Communicating effectively with employers
Whether you are meeting with recruiters at a career fair, networking with MIT alums or negotiating a job offer, feel confident and communicate effectively during these interactions by reviewing these tips.
Make a great first impression
The first 30 seconds of an interaction, whether in-person or virtual, can make or break one person’s impression of another. While many judgments are implicit (i.e. we have no control over them), there are several ways to ensure that you are putting your best foot forward.
Be on time.
Employers expect you to arrive on time (or 5-10 minutes early) and be ready to engage. If you are going to be late for a recruiting and employer event or an interview, contact the facilitator to let them know.
Be present and engaged.
Preparing questions to engage the listener will demonstrate your genuine interest in their company or career path.
If you are attending a virtual event, turn on your camera and engage through chat functions when possible. If you are not able to have your camera on, let them know at the beginning of the conversation. Review our tips for engaging virtually with employers to learn more.
Communicate in a timely manner.
After meeting with a professional contact, following up within 24-hours is a surefire way to help them remember you and maintain the connection. Otherwise, when corresponding via email we recommend you respond within 24-48 hours to any employer communications.
Waiting too long to respond can read as disinterest or rudeness. Review CAPD’s professional correspondence samples to get started.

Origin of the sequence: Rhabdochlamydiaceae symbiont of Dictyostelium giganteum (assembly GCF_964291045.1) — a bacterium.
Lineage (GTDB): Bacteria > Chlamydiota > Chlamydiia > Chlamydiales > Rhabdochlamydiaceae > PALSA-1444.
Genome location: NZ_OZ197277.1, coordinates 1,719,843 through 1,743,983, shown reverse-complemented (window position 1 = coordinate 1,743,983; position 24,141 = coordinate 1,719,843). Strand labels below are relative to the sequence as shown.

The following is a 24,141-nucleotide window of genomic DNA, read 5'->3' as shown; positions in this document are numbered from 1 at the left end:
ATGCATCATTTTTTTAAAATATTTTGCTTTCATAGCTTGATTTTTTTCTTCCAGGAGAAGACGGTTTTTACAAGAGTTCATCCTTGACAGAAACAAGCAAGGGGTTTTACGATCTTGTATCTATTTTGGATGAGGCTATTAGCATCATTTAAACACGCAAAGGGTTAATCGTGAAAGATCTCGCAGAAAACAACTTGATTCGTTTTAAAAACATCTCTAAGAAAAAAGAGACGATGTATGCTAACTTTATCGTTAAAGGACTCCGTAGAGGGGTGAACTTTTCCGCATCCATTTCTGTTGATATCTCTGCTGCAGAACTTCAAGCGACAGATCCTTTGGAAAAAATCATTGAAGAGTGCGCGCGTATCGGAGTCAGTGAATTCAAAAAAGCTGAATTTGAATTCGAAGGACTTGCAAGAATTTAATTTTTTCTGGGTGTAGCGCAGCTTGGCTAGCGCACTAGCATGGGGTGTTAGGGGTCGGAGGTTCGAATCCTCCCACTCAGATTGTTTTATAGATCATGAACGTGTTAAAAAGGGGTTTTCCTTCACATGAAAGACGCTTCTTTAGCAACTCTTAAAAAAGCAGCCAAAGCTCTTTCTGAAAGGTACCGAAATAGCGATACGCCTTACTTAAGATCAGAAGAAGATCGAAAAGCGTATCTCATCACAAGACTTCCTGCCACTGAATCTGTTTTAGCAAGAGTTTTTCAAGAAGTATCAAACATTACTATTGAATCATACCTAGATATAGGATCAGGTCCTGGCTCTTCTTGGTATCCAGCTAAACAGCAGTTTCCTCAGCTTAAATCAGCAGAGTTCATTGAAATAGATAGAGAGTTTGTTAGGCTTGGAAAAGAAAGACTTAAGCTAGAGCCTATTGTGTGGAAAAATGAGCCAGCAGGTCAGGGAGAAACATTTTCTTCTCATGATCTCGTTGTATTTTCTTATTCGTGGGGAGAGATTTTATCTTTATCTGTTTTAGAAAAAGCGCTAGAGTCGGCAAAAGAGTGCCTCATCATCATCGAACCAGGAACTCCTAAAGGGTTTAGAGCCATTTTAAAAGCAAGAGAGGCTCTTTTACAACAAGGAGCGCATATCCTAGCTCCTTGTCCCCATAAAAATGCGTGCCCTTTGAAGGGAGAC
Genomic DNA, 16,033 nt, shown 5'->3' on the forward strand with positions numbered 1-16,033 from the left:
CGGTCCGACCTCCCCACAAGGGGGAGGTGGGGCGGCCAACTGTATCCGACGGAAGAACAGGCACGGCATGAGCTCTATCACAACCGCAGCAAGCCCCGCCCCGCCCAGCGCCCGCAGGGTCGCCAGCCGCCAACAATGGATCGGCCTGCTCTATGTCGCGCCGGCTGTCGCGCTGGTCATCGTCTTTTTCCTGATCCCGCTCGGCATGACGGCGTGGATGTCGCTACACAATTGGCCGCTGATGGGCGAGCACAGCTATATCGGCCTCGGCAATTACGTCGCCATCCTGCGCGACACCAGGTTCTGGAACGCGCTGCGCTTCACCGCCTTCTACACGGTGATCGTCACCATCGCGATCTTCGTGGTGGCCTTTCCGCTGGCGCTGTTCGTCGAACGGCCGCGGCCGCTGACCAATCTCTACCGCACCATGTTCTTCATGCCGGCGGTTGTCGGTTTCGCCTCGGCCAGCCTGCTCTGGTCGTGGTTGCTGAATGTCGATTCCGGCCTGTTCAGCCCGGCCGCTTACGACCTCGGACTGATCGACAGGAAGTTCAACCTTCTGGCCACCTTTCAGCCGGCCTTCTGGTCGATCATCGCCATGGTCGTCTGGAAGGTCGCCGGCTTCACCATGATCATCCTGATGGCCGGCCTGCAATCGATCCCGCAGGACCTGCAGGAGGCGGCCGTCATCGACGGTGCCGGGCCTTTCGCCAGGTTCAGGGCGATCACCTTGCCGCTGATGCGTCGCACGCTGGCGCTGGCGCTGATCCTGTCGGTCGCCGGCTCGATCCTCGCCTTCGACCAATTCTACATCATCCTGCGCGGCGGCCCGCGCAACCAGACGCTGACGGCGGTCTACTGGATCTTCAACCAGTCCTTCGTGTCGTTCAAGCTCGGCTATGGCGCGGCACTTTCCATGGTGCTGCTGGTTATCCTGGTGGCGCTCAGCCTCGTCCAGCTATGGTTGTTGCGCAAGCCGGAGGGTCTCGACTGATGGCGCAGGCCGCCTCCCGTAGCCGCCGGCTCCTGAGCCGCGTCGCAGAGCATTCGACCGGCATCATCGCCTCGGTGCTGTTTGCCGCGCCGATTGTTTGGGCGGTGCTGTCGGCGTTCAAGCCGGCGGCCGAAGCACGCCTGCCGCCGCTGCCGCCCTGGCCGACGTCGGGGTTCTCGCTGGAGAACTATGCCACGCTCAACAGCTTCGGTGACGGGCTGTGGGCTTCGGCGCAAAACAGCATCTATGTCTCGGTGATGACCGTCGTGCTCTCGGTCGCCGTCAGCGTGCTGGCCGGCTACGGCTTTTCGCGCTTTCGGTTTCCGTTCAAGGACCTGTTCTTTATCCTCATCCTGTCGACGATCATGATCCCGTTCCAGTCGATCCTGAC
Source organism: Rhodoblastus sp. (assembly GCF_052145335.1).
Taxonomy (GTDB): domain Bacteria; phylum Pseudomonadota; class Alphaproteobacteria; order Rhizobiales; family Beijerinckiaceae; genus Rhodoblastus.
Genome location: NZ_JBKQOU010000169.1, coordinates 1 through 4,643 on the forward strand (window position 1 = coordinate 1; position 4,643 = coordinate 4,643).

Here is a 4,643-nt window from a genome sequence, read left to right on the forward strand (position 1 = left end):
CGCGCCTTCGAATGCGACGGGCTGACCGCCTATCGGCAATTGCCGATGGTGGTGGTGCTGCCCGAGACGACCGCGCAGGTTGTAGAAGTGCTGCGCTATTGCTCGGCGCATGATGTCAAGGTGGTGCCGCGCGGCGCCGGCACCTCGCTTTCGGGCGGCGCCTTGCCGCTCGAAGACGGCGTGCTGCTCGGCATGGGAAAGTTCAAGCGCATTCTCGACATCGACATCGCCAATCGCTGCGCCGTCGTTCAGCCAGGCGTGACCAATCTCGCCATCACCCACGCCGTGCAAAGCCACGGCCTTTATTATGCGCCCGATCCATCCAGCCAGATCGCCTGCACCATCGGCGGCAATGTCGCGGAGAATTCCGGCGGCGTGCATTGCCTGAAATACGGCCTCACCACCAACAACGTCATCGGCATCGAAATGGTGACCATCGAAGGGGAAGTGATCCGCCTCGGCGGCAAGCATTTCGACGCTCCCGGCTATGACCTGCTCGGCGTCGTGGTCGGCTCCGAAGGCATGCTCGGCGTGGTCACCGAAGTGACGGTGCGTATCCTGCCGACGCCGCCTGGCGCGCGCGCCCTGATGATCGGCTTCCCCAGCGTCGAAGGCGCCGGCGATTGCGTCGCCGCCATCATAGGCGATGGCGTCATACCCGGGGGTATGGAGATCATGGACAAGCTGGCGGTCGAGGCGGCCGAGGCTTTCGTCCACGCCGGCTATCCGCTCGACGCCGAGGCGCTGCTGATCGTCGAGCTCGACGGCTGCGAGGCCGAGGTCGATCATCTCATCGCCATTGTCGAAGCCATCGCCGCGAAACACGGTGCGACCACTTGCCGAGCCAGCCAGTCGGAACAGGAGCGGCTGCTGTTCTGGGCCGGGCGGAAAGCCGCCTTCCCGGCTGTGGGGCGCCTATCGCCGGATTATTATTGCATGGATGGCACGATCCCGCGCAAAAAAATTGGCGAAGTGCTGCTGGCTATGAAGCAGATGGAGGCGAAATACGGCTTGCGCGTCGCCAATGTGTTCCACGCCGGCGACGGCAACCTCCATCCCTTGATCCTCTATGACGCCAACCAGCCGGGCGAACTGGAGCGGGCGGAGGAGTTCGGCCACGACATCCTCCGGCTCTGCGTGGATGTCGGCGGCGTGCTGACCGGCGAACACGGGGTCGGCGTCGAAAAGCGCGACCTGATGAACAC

Assess your fit with the company
When meeting an employer or other professional contact for the first time, keep in mind your impression of them is also valuable.
Reflect on your interests and work values to make an informed decision about your next career move, and to ensure it is an opportunity for personal and professional growth.
Start by reviewing the resources below for assessing employers, as well as your own needs.
- Clarify your interests, skills, and values through self-assessment.
- Network and conduct informational interviews to gain firsthand information about a company from current employees including MIT alums.
- Learn how to use affinity/identity-specific labels for finding inclusive employers on Handshake, review CAPD’s pay equity resources, or read our guidelines for assessing employers for disability inclusion.
Advocate for yourself during the interview process
Be a proactive and timely communicator when advocating for yourself during the internship or job search. For example, you might need to request a new interview date, clarify aspects of an offer package, or request more time to make a decision about an offer.
Clear and direct communication can help you build rapport with the employer, set the tone for mutual respect, and will allow you to feel more confident in your next career decision.
The resources below can help you advocate for yourself during the interview process.
- Understand behavior norms and recruiting guidelines for students.
- Review CAPD’s recruiting guidelines for employers, including information on recruiting timelines.
- Ask questions during the interview to gain insight on the position, company, opportunity for growth, and more.
- Carefully evaluate the job offer, make note of anything that you are unsure of, and ask your recruiter any clarifying questions before accepting the position.
Having trouble making a decision about an offer? Book an appointment with a CAPD advisor to discuss further.